With changes to the shared ownership model mooted by government, an Inside Housing survey, in association with Winckworth Sherwood, seeks to discover how the new model would affect social landlords
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Last November, the government released its consultation into a major shake-up of the shared ownership model, with the goal of “helping even more people to realise their ambition of owning their own home”. The changes were in part responding to mounting criticism that the current shared ownership programme has flaws that make it inordinately expensive for buyers.
But an exclusive survey carried out by Inside Housing and Winckworth Sherwood has raised a number of major concerns around how this new model will impact social housing organisations, with the majority of respondents (55%) coming out against the changes (see pie chart, below) and 58% saying it will lead to an erosion in the overall number of affordable homes in the sector.
Additional administrative burdens, questionable financial viability and the creation of a two-tiered market were just some of the issues flagged among participants, of which 71% were housing associations and 21% were local authorities.
The survey was centred around the four main changes to the shared ownership model: a reduction in the minimum equity purchase stake from 25% to 10%; a new gradual staircasing offer of 1% instalments from 10%; an initial 10-year period during which time landlords must pay for essential repairs; and giving shared owners more control when selling their home.
Asked which of these changes would pose the most problems for their organisation, nearly 40% said that having to pay for repairs for the first 10 years of a property is one of their major concerns, with 21% of respondents respectively flagging the minimum equity purchase reduction and the staircasing offer.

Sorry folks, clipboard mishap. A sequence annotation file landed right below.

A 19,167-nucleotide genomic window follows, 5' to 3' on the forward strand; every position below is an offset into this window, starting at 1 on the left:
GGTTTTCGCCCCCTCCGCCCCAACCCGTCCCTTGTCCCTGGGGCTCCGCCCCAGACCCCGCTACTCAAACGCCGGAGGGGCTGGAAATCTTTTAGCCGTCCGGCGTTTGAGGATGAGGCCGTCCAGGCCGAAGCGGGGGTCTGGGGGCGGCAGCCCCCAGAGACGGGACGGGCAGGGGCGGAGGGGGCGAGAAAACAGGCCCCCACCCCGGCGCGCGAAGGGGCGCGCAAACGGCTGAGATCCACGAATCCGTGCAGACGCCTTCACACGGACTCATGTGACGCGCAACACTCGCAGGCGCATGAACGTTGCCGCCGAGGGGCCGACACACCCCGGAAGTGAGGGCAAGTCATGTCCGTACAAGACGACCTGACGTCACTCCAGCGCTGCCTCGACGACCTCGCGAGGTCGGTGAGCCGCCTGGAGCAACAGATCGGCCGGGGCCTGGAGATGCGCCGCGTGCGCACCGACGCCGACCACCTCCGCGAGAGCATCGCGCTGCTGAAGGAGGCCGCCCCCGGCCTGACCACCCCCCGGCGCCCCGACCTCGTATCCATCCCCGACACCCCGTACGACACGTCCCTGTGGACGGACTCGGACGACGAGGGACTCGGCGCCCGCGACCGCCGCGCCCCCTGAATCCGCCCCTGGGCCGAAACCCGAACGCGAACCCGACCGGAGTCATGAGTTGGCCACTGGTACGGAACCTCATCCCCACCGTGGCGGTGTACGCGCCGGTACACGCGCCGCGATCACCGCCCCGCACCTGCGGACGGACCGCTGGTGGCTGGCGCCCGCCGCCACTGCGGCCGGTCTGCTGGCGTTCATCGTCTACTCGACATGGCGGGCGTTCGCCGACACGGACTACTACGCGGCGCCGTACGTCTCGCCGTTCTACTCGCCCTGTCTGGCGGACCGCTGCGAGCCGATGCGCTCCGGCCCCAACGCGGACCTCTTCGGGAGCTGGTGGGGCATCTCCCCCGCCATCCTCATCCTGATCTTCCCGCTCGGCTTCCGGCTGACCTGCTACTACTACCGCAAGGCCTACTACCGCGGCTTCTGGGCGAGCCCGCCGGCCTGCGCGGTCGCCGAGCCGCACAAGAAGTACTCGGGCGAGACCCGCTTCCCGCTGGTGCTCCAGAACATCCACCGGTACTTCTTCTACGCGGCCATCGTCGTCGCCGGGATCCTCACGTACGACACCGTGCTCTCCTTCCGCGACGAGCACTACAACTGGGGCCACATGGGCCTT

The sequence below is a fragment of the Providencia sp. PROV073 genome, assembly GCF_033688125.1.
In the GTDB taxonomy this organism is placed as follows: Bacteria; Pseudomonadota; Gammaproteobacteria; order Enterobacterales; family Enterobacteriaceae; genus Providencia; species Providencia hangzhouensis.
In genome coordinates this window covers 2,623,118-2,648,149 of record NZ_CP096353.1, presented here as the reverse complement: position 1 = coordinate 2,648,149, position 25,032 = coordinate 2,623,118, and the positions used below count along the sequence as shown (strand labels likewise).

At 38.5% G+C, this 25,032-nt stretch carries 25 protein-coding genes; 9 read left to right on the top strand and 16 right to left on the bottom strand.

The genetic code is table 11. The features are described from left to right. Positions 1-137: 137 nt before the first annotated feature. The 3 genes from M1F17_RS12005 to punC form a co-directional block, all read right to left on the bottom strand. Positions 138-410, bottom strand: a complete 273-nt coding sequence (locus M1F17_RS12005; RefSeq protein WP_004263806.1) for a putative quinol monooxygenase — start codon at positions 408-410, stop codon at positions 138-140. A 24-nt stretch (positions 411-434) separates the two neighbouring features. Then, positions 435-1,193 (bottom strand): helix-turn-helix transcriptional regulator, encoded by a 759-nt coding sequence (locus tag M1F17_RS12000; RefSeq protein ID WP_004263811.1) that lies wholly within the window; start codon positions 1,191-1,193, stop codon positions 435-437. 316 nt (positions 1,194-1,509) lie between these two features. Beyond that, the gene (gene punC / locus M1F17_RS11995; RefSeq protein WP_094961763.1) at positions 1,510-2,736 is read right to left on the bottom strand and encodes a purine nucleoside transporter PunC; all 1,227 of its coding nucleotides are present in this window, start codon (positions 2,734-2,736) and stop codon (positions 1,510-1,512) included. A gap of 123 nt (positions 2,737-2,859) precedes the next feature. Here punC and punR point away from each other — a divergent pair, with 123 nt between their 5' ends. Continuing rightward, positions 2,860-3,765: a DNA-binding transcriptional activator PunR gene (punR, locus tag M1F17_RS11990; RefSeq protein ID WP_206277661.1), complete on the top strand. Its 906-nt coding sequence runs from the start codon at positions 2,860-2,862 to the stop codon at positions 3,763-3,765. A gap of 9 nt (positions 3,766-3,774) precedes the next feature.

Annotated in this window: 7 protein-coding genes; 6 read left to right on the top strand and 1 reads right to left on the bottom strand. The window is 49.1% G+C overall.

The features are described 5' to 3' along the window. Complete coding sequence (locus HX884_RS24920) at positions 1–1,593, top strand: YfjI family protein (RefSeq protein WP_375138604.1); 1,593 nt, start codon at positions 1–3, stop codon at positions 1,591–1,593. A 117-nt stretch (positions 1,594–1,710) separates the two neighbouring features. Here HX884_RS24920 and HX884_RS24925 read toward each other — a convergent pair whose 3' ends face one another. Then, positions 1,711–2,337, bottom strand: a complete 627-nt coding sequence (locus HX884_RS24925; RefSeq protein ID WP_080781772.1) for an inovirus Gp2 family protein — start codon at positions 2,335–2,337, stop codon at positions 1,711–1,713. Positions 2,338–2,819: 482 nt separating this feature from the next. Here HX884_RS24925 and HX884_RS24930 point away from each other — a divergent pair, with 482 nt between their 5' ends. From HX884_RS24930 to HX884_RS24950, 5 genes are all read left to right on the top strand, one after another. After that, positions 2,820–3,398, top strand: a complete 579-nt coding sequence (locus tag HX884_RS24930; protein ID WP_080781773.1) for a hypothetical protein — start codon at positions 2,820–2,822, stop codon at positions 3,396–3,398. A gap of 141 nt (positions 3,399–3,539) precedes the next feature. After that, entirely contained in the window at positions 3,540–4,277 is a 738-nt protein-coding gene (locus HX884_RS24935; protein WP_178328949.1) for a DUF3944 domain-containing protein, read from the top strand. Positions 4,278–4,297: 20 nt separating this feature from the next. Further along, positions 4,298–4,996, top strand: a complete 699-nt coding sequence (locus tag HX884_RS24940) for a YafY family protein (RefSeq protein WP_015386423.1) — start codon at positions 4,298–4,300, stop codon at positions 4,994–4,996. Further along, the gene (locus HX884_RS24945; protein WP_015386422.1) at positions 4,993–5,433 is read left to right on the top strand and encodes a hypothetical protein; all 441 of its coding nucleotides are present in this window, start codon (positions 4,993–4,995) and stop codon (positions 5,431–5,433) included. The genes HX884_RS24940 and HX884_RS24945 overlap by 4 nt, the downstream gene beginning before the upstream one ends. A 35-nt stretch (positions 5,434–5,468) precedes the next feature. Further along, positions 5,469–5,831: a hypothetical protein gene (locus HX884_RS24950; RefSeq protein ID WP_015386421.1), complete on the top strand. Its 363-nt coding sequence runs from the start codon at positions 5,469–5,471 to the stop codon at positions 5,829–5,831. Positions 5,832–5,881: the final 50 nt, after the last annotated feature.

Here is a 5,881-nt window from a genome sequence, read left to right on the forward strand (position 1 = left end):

Uncertainty in the detail
On the repairs payment obligation, Ruth Barnes, partner and and head of residential development sales at Winckworth Sherwood, believes much of the anxiety among the sector here comes from the current lack of detail surrounding the proposals. “There are lots of questions about the detail of what repairs would be covered – there’s a lot more information needed there,” she says. “It’d be difficult [for organisations] to carry out accurate financial modelling where they don’t know exactly what might be covered by the repairs obligation.”
Sally Kelsall, a participant in the survey and housing strategy and development manager at Warwick District Council, says the administrative burden of the scheme will cause her organisation the most challenges.
“The administrative burden of the whole scheme [is a concern] because you’re going to have to keep on top of who owns what percentages and the house price index that’s being used,” she says. “As for repairs, it’s a new administrative area that we haven’t got at the moment. You’re not getting any fees to cover it, so it’s a role for landlords to accommodate.”
She adds: “It’s open to people just getting receipts from somewhere and submitting them and getting paid for 10 years’ worth of repairs that are or aren’t happening. So how do we then audit that? Do we go out and have a look? It’s a great big area really.”
Her comments chimed with the wider survey results, with 71% of participants saying the changes to staircasing would place pressure on their administrative abilities (see bar chart, below).